Cleanthes: “Hymn to Zeus”

(ca. 280–276 BCE)

Cleanthes’ “Hymn to Zeus” is both a religious and a philosophical record of the attitudes of ancient Greek thinkers of the early Stoic school. As the only nearly complete piece of early Stoic writing that has survived intact, it offers a unique insight into the Stoic theological and cosmological worldview of the early third century BCE. It is remarkable for its ability to straddle multiple purposes. It is at the same time a lyric “hymn,” in the style of the popular prayers of the period, and a philosophical treatise. It also contains divergent and seemingly incongruous ideas: Within its lines, Zeus, ruling god of the Greek pantheon, is depicted as both a conscious, “knowable” god and an impersonal, pantheistic force of nature. This is a theological standpoint particular to Stoicism.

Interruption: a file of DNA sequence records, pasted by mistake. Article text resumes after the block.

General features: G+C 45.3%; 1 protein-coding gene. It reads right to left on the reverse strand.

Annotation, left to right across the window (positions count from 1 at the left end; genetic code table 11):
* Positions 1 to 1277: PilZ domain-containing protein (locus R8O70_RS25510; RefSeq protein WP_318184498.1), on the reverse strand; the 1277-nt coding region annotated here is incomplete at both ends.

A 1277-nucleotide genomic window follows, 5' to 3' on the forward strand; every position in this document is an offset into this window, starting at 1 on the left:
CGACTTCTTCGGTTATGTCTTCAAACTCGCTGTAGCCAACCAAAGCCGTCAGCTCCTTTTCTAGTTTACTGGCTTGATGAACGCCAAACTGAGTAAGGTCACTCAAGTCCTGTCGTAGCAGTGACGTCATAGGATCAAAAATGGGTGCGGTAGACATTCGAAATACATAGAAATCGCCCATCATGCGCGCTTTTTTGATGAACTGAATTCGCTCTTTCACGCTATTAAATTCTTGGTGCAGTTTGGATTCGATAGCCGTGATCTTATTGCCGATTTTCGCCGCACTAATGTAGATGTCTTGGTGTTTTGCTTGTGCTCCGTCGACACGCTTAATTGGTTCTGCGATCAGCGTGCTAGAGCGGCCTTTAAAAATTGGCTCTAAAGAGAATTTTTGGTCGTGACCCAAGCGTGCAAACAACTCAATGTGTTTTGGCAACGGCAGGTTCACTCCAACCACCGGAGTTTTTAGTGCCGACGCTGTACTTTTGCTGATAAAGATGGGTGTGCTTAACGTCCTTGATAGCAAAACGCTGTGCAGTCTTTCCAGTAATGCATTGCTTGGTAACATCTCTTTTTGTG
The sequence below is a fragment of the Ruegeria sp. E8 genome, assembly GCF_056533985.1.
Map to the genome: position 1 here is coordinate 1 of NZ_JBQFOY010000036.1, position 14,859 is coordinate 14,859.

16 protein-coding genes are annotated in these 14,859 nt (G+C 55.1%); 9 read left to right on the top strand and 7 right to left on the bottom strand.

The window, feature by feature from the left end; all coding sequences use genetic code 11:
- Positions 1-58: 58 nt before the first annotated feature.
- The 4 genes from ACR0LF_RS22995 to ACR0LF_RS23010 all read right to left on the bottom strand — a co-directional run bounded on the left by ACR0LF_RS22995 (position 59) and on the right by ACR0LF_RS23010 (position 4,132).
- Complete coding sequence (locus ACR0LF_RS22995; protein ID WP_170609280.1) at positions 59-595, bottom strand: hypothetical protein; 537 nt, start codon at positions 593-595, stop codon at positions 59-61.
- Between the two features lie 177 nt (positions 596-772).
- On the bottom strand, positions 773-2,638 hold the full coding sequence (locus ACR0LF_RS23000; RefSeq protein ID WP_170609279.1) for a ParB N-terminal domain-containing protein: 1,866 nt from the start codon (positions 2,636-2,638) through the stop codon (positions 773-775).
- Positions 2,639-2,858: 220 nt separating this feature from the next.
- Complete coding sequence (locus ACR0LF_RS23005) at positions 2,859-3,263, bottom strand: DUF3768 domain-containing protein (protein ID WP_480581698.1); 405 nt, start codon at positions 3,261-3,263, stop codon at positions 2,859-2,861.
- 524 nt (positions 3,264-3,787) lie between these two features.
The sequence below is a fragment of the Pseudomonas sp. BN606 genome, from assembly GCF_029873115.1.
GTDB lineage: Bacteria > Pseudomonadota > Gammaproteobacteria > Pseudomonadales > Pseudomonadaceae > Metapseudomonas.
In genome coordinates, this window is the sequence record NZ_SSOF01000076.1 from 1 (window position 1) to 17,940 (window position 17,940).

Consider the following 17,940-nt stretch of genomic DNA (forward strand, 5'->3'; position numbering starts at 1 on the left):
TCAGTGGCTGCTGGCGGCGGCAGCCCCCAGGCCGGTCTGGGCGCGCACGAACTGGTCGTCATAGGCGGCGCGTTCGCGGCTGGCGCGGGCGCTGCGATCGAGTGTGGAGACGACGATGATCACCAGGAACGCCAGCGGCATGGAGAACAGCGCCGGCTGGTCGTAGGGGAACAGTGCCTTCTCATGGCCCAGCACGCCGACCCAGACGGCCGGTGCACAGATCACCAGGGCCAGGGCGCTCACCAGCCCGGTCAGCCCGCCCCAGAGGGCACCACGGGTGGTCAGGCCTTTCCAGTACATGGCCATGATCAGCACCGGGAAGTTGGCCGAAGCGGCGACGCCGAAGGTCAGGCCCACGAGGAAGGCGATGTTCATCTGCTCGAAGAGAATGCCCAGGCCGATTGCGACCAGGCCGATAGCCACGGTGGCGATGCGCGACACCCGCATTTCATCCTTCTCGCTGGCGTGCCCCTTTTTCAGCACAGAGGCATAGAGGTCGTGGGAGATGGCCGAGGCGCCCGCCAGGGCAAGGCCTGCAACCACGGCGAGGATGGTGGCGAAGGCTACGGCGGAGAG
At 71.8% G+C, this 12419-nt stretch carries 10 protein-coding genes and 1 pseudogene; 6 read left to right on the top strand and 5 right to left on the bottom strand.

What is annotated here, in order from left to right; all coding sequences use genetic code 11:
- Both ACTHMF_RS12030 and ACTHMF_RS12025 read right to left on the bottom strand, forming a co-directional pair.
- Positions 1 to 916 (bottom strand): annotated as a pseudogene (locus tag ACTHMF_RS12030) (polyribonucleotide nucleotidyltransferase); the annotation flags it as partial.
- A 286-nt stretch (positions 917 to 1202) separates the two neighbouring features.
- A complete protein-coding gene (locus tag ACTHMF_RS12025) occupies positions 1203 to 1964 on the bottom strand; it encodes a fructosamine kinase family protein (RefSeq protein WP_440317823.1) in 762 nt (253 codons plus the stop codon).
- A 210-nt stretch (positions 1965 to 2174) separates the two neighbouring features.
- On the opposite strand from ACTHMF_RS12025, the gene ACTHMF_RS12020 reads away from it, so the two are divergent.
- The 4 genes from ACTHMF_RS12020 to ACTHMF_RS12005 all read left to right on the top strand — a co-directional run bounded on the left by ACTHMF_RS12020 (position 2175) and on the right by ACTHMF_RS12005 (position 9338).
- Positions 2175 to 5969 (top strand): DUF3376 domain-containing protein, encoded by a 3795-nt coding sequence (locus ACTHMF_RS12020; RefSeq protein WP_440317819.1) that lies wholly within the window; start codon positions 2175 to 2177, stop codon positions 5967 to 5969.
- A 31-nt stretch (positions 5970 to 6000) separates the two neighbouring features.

Cleanthes’ “Hymn to Zeus” has been analyzed and debated by thinkers throughout history, its precise purpose, whether it was primarily poetic or didactic, obscured by time. What is known is that...

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Bas-relief of Zeus, with a worshipper (Yale University Art Gallery)

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